“Dog-and-Pony Show” – Brooklyn Parents Criticize The Search For New Schools Superintendent 

“Dog-and-Pony Show” – Brooklyn Parents Criticize The Search For New Schools Superintendent 
Entrance to D20’s headquarters. Megan McGibney/Bklyner

When Karina Costantino, the longtime superintendent of District 20 (D20) in Southern Brooklyn, retired late last summer, the search for her replacement was imminent. However, Alan Aja, the IEP representative on the district’s Community Education Council (CEC), noticed he was not invited to any interviews or any kind of meetings with the candidates for the next superintendent, contrary to what he had expected.

“I found out two CEC meetings ago, during an executive meeting,” Aja tells Bklyner about the search. “During that same meeting, I awkwardly asked the acting superintendent [Joe O’Brien, who is also a candidate] an update on search and went on the record saying that some of us were not invited. I did that on purpose so that parents on the Zoom meeting knew it wasn’t a transparent process.”

Aja had been hoping to ask the candidates about the high IEP non-compliance rate in the D20, which is among the highest in the city at 34%, and ask those candidates if they had any plans to meet those needs. Upon learning he was not invited to meet with those candidates, he was disappointed.

He is not alone. Nearly every CEC20 member Bklyner reached out to expressed disappointment over how the process of finding a new superintendent was conducted by the Department of Education (DOE), citing lack of transparency and questioning the ethics involved. Even Stephen Stowe, the CEC20 President, mentioned the wide range of disappointment in the Council via an emailed statement.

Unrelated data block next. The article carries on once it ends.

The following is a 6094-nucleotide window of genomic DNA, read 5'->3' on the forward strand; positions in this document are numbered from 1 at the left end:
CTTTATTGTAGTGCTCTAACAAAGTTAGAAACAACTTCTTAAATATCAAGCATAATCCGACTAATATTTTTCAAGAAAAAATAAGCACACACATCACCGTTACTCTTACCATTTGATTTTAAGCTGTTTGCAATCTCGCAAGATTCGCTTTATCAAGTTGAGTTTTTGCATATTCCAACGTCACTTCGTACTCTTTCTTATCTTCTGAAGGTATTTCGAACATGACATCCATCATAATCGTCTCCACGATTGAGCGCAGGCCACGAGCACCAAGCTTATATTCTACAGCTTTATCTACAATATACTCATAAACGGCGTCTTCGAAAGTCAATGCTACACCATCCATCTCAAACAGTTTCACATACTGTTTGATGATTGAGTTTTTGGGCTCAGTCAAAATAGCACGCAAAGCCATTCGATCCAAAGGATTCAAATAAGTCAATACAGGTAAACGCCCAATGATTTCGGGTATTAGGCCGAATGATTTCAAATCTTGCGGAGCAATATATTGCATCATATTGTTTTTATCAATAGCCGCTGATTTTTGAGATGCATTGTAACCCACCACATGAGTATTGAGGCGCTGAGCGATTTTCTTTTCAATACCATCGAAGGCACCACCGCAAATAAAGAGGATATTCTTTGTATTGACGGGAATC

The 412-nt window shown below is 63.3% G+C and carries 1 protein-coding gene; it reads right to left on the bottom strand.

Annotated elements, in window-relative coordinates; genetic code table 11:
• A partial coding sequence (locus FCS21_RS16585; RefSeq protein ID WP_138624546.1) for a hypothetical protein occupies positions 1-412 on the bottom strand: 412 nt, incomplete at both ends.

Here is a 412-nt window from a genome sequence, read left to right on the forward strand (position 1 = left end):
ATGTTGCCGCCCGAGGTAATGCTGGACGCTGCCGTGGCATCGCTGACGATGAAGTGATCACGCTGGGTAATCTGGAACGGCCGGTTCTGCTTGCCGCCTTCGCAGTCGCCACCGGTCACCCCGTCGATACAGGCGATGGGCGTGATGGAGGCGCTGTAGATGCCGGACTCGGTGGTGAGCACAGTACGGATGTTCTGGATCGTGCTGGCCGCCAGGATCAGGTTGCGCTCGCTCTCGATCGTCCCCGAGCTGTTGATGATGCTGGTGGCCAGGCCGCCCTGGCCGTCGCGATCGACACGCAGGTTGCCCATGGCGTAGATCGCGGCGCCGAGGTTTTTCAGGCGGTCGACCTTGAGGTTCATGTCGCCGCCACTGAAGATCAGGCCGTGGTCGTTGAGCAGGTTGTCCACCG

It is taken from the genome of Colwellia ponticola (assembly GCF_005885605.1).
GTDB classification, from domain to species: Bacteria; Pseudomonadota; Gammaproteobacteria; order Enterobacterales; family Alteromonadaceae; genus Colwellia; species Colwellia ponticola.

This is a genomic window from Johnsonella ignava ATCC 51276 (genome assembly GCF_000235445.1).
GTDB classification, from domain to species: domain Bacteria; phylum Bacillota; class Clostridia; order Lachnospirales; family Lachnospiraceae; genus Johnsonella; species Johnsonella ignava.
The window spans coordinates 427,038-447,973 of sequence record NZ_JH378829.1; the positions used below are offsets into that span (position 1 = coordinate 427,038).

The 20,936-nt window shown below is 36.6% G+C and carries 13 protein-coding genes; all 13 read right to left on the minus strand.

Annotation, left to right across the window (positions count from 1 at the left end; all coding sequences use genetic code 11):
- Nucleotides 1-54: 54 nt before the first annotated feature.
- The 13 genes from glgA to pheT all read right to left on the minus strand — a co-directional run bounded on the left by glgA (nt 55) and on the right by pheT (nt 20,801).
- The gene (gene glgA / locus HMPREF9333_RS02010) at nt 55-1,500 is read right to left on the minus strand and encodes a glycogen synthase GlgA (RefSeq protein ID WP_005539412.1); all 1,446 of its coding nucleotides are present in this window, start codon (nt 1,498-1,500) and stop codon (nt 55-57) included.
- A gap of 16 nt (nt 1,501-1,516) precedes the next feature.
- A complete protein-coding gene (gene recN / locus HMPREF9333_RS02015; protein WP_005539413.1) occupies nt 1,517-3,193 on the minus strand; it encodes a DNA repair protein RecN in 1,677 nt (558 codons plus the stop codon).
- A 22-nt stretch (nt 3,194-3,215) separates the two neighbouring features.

“The search has taken over 4 months thus far and there has not been a publicly announced timeline for completion of the process,” he writes. “This has created significant uncertainty for the District 20 education community, including the CEC. We reject the tired argument that the pandemic justifies indeterminate scheduling of important tasks.”

Stowe also refers to Chancellor’s Regulation C-37, which explains how a community superintendent is to be chosen, the requirements one must have to be eligible, and how the process is to be conducted. It says a designee will review the applications and interview the candidates.

On page 4 of the document, under “Consultation With Parents and Staff,” it explains the role the CEC is meant to play in the search: “Following completion of candidate interviews, the Chancellor’s designee will determine the proposed final candidate or candidates for community superintendent and will ensure that consultation occurs with the district’s Community Education Council and Presidents’ Council, as well as a representative of the UFT, a representative of the CSA, and a representative of DC 37. Such consultation shall include a meeting at which the councils and employee representatives listed above have the opportunity to meet and talk to the proposed final candidate(s) and to provide feedback to the Chancellor’s designee. The Chancellor’s designee shall consider such feedback prior to recommending a candidate for community superintendent to the Chancellor.”

But as Aja, Stowe, and another CEC member, Vito LaBella, have said, only a few members were handpicked to meet with the candidates.

“I heard that there were interviews,” LaBella says. “I don’t know how they chose which parents. I’m both on the President’s Council and the CEC; I know I wasn’t asked. I don’t really know who was asked, or what criteria they used, or why they picked certain parents.”

Given that the C-37 document does not specifically say “a few” or “the entire” Community Education Council and President’s Council, LaBella believes it is a point of contention.

“I believe that the gold standard would be any interview process take place with the entire CEC and the entire President’s Council,” he says.

David Bloomfield, a professor of Educational Leadership, Law, and Policy at Brooklyn College, says the language of the Regulation refers to the entirety of CEC, and it appears that a violation has occurred.